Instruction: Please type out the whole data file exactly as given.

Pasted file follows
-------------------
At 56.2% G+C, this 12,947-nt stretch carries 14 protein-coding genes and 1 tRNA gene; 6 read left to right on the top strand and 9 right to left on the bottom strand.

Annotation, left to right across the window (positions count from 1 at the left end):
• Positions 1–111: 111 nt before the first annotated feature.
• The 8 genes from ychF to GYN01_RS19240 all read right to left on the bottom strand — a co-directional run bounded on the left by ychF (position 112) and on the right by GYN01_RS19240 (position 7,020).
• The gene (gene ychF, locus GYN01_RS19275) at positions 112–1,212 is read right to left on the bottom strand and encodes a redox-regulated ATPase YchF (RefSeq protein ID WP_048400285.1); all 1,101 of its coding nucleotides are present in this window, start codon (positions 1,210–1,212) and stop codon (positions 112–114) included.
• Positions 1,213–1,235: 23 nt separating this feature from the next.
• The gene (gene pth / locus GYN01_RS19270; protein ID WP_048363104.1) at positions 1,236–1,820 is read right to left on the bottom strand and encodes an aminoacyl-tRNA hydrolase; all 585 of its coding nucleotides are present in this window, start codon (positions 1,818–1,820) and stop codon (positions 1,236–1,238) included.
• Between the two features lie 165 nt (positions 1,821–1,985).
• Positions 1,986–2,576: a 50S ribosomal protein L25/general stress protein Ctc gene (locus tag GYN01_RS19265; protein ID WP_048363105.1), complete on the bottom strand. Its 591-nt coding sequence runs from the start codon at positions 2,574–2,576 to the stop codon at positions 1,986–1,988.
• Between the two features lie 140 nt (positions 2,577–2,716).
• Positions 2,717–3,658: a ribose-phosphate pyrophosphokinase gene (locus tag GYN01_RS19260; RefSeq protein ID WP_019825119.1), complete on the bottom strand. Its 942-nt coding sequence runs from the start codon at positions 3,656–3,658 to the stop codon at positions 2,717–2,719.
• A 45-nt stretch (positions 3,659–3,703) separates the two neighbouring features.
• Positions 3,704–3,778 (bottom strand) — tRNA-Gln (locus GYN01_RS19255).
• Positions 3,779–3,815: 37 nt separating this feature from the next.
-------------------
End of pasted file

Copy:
At 56.2% G+C, this 12,947-nt stretch carries 14 protein-coding genes and 1 tRNA gene; 6 read left to right on the top strand and 9 right to left on the bottom strand.

Annotation, left to right across the window (positions count from 1 at the left end):
• Positions 1–111: 111 nt before the first annotated feature.
• The 8 genes from ychF to GYN01_RS19240 all read right to left on the bottom strand — a co-directional run bounded on the left by ychF (position 112) and on the right by GYN01_RS19240 (position 7,020).
• The gene (gene ychF, locus GYN01_RS19275) at positions 112–1,212 is read right to left on the bottom strand and encodes a redox-regulated ATPase YchF (RefSeq protein ID WP_048400285.1); all 1,101 of its coding nucleotides are present in this window, start codon (positions 1,210–1,212) and stop codon (positions 112–114) included.
• Positions 1,213–1,235: 23 nt separating this feature from the next.
• The gene (gene pth / locus GYN01_RS19270; protein ID WP_048363104.1) at positions 1,236–1,820 is read right to left on the bottom strand and encodes an aminoacyl-tRNA hydrolase; all 585 of its coding nucleotides are present in this window, start codon (positions 1,818–1,820) and stop codon (positions 1,236–1,238) included.
• Between the two features lie 165 nt (positions 1,821–1,985).
• Positions 1,986–2,576: a 50S ribosomal protein L25/general stress protein Ctc gene (locus tag GYN01_RS19265; protein ID WP_048363105.1), complete on the bottom strand. Its 591-nt coding sequence runs from the start codon at positions 2,574–2,576 to the stop codon at positions 1,986–1,988.
• Between the two features lie 140 nt (positions 2,577–2,716).
• Positions 2,717–3,658: a ribose-phosphate pyrophosphokinase gene (locus tag GYN01_RS19260; RefSeq protein ID WP_019825119.1), complete on the bottom strand. Its 942-nt coding sequence runs from the start codon at positions 3,656–3,658 to the stop codon at positions 2,717–2,719.
• A 45-nt stretch (positions 3,659–3,703) separates the two neighbouring features.
• Positions 3,704–3,778 (bottom strand) — tRNA-Gln (locus GYN01_RS19255).
• Positions 3,779–3,815: 37 nt separating this feature from the next.